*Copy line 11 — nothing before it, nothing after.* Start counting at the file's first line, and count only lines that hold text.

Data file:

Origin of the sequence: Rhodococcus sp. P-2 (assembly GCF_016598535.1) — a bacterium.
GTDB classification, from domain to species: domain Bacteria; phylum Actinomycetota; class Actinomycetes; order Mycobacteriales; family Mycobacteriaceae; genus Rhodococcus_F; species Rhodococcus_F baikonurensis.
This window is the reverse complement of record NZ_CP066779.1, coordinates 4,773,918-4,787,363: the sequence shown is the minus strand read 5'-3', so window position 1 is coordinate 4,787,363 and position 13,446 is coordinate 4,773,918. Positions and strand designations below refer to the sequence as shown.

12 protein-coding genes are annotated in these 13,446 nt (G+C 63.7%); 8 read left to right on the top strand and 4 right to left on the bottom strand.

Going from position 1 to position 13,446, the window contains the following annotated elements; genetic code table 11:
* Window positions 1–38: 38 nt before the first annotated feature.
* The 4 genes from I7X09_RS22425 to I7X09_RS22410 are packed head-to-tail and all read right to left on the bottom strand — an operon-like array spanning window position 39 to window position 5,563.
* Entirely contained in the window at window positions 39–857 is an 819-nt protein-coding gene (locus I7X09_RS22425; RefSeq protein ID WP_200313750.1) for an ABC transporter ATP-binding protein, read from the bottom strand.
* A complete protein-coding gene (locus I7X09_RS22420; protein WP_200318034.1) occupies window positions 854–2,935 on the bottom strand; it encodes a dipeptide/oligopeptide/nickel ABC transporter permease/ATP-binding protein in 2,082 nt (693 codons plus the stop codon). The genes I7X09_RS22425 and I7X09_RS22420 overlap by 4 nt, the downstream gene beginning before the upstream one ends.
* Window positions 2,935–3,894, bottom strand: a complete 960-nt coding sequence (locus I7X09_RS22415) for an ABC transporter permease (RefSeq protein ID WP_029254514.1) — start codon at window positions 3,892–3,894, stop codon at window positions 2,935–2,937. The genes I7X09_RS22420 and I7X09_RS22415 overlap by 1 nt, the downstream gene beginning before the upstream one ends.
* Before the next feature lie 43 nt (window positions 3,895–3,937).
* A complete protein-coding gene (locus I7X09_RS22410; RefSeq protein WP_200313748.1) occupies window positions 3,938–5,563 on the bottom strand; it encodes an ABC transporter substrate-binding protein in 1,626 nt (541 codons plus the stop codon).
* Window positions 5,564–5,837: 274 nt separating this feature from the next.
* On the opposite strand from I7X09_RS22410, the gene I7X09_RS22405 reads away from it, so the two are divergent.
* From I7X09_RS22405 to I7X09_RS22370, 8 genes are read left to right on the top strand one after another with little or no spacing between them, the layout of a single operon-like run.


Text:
* Before the next feature lie 43 nt (window positions 3,895–3,937).